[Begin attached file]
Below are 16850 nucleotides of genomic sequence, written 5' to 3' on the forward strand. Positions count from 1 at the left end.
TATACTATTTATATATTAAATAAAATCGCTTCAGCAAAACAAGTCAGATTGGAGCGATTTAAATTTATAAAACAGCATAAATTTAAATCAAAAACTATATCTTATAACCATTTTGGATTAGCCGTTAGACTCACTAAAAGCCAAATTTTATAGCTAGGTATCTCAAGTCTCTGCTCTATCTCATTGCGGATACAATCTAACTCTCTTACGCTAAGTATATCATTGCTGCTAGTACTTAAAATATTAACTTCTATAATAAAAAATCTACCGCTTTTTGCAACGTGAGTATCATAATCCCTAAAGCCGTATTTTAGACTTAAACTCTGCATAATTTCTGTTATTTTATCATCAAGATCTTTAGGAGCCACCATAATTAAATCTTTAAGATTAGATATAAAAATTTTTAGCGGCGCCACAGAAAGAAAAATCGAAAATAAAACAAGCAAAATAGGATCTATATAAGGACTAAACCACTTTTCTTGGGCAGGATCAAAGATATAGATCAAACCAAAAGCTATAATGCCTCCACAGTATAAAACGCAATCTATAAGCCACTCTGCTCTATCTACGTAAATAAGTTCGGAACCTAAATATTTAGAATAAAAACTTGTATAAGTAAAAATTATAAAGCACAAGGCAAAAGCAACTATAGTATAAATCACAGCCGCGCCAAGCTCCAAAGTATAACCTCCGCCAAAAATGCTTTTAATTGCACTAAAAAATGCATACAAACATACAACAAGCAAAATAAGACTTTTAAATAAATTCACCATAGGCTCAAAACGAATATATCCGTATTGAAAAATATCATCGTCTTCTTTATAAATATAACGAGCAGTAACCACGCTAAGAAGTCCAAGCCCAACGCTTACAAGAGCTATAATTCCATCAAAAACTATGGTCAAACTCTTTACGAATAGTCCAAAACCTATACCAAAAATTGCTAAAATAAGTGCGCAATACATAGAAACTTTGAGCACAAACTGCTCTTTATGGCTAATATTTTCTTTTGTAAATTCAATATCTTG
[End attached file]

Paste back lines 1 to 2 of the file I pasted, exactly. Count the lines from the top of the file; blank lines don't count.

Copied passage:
Below are 16850 nucleotides of genomic sequence, written 5' to 3' on the forward strand. Positions count from 1 at the left end.
TATACTATTTATATATTAAATAAAATCGCTTCAGCAAAACAAGTCAGATTGGAGCGATTTAAATTTATAAAACAGCATAAATTTAAATCAAAAACTATATCTTATAACCATTTTGGATTAGCCGTTAGACTCACTAAAAGCCAAATTTTATAGCTAGGTATCTCAAGTCTCTGCTCTATCTCATTGCGGATACAATCTAACTCTCTTACGCTAAGTATATCATTGCTGCTAGTACTTAAAATATTAACTTCTATAATAAAAAATCTACCGCTTTTTGCAACGTGAGTATCATAATCCCTAAAGCCGTATTTTAGACTTAAACTCTGCATAATTTCTGTTATTTTATCATCAAGATCTTTAGGAGCCACCATAATTAAATCTTTAAGATTAGATATAAAAATTTTTAGCGGCGCCACAGAAAGAAAAATCGAAAATAAAACAAGCAAAATAGGATCTATATAAGGACTAAACCACTTTTCTTGGGCAGGATCAAAGATATAGATCAAACCAAAAGCTATAATGCCTCCACAGTATAAAACGCAATCTATAAGCCACTCTGCTCTATCTACGTAAATAAGTTCGGAACCTAAATATTTAGAATAAAAACTTGTATAAGTAAAAATTATAAAGCACAAGGCAAAAGCAACTATAGTATAAATCACAGCCGCGCCAAGCTCCAAAGTATAACCTCCGCCAAAAATGCTTTTAATTGCACTAAAAAATGCATACAAACATACAACAAGCAAAATAAGACTTTTAAATAAATTCACCATAGGCTCAAAACGAATATATCCGTATTGAAAAATATCATCGTCTTCTTTATAAATATAACGAGCAGTAACCACGCTAAGAAGTCCAAGCCCAACGCTTACAAGAGCTATAATTCCATCAAAAACTATGGTCAAACTCTTTACGAATAGTCCAAAACCTATACCAAAAATTGCTAAAATAAGTGCGCAATACATAGAAACTTTGAGCACAAACTGCTCTTTATGGCTAATATTTTCTTTTGTAAATTCAATATCTTG